In it, but not of it. TPM DC
"Even among a skewed 2010 electorate with depressed Democratic turnout and high Republican turnout, voters are tired of obstruction in the Senate and overwhelmingly support the boldest filibuster reform possible: the Constitutional norm of majority rule," he said. "Democrats can resist the inevitable Republican protests that will come with such reform with the full knowledge that even a Republican-voting electorate supports Democrats being bold on this issue."
Obama has been among those claiming the time for the filibuster has come and gone. The president saw a number of his policy plans and nominees die in the Senate because the Democrats couldn't rally 60 votes to break a Republican filibuster this year, and as recently as last week he said the legislative process would be better without it.
"There are a couple of things that have changed in our politics that are gonna have to be fixed," Obama told Jon Stewart when he visited the Daily Show Oct. 27. "One is the way the filibuster operates. As I said, that's just not in the Constitution."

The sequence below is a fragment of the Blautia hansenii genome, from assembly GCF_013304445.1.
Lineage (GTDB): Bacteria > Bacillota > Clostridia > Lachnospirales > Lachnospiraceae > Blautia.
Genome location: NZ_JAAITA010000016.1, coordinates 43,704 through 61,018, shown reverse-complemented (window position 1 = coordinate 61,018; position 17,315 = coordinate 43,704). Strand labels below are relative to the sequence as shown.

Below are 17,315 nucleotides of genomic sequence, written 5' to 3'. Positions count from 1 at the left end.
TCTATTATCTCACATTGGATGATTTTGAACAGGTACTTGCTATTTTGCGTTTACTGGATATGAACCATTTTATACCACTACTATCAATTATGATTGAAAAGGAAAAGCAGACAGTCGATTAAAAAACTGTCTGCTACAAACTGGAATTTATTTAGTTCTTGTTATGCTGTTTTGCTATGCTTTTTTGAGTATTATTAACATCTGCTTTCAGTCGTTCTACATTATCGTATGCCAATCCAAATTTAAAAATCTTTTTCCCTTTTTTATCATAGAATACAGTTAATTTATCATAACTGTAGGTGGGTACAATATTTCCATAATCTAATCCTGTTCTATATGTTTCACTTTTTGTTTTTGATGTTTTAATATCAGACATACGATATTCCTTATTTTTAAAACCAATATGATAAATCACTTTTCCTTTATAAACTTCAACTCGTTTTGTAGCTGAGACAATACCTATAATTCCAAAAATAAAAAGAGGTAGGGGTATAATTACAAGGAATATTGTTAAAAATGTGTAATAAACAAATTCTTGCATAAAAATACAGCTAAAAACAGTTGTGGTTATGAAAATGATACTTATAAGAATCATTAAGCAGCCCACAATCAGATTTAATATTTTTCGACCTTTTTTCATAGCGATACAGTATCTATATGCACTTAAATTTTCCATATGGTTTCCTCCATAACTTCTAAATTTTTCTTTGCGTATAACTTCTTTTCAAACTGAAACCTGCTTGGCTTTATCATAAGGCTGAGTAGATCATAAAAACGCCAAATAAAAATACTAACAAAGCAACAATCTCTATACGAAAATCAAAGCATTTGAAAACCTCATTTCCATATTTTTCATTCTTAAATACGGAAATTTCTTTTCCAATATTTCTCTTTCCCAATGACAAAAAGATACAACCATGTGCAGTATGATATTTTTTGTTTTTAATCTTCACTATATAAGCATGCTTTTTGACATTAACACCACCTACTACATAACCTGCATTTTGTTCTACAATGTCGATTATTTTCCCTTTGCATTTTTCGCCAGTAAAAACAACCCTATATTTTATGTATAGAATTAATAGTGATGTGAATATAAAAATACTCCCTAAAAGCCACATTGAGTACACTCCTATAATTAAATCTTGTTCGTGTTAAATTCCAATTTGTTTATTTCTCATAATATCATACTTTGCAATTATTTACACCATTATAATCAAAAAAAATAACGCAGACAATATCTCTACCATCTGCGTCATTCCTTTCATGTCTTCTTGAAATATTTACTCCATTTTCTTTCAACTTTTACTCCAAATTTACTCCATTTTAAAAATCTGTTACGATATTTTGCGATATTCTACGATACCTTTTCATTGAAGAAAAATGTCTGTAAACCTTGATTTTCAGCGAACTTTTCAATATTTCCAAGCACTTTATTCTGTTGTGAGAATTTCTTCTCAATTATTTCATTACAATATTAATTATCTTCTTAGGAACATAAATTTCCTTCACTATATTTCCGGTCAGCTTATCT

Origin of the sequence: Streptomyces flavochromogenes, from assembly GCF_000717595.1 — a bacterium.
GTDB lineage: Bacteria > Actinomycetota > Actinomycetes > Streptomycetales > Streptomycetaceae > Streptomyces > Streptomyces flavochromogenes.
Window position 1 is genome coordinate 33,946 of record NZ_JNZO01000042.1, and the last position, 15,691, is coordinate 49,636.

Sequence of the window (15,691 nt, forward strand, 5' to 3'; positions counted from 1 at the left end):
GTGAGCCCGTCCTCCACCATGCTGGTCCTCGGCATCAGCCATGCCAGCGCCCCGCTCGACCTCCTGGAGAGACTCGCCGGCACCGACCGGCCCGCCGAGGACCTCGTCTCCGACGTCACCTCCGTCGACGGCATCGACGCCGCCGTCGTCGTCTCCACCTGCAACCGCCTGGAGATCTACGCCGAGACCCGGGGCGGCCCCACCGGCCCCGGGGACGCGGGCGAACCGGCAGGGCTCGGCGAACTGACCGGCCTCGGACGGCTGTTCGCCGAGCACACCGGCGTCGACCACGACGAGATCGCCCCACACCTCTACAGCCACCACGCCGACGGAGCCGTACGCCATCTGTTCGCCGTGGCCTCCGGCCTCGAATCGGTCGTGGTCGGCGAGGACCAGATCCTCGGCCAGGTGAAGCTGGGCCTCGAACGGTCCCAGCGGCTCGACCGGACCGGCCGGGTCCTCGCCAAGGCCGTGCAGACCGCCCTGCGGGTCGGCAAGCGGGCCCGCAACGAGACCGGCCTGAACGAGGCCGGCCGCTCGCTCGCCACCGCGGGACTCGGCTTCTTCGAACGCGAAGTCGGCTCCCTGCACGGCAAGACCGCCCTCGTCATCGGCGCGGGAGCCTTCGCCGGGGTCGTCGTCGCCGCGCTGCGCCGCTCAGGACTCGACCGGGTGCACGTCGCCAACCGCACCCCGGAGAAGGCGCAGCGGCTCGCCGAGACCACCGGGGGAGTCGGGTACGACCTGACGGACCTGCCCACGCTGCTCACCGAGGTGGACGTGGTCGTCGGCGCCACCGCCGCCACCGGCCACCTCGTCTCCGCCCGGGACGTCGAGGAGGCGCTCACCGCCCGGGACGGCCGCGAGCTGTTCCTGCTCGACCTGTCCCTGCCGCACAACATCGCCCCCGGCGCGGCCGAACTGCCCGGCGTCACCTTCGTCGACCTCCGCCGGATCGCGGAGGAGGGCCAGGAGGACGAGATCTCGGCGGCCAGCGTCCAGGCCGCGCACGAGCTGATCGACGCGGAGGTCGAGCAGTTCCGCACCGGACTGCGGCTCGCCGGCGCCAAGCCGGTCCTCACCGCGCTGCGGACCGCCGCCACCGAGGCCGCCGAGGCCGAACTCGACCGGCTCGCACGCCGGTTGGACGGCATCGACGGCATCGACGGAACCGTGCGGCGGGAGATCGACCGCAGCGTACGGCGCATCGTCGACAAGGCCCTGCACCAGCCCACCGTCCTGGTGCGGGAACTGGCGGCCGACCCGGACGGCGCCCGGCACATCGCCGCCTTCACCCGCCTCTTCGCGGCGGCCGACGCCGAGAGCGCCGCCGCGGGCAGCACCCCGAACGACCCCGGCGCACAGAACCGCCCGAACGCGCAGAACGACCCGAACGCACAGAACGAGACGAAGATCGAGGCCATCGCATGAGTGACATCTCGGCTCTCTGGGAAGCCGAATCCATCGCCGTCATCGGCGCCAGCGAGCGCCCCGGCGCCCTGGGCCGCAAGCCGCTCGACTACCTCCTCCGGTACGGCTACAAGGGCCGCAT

Last year, a number of Democrats said it was time to end the filibuster as the process bogged down the health care bill and other legislative items. Sen. Tom Harkin (D-IA) offered one plan to reduce the power of the filibuster. In February, Senate Majority Leader Harry Reid put the kibosh on Harkin's plan, saying the 67 votes required to implement it weren't there.
PPP surveyed 548 voters Nov. 2 and 3. The margin of error for the poll is 4.2%.